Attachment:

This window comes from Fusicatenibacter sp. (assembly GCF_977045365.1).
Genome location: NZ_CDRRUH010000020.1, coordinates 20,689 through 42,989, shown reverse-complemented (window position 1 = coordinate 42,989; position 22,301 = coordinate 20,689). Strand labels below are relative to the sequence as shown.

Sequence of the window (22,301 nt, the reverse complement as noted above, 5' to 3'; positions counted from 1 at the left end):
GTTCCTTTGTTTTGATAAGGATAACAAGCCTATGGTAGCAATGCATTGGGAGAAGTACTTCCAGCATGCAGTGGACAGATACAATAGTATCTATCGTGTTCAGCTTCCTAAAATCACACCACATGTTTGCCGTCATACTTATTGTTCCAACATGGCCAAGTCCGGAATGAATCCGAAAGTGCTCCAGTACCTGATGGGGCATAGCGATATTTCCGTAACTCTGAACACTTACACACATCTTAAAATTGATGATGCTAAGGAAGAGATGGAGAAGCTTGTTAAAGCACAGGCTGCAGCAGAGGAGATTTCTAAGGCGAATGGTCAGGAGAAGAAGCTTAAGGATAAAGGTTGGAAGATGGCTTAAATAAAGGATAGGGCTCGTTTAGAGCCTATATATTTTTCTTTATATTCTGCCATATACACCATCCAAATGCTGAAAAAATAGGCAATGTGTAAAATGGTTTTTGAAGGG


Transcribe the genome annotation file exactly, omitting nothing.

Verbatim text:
This window comes from Fusicatenibacter sp. (assembly GCF_977045365.1).
Genome location: NZ_CDRRUH010000020.1, coordinates 20,689 through 42,989, shown reverse-complemented (window position 1 = coordinate 42,989; position 22,301 = coordinate 20,689). Strand labels below are relative to the sequence as shown.

Sequence of the window (22,301 nt, the reverse complement as noted above, 5' to 3'; positions counted from 1 at the left end):
GTTCCTTTGTTTTGATAAGGATAACAAGCCTATGGTAGCAATGCATTGGGAGAAGTACTTCCAGCATGCAGTGGACAGATACAATAGTATCTATCGTGTTCAGCTTCCTAAAATCACACCACATGTTTGCCGTCATACTTATTGTTCCAACATGGCCAAGTCCGGAATGAATCCGAAAGTGCTCCAGTACCTGATGGGGCATAGCGATATTTCCGTAACTCTGAACACTTACACACATCTTAAAATTGATGATGCTAAGGAAGAGATGGAGAAGCTTGTTAAAGCACAGGCTGCAGCAGAGGAGATTTCTAAGGCGAATGGTCAGGAGAAGAAGCTTAAGGATAAAGGTTGGAAGATGGCTTAAATAAAGGATAGGGCTCGTTTAGAGCCTATATATTTTTCTTTATATTCTGCCATATACACCATCCAAATGCTGAAAAAATAGGCAATGTGTAAAATGGTTTTTGAAGGG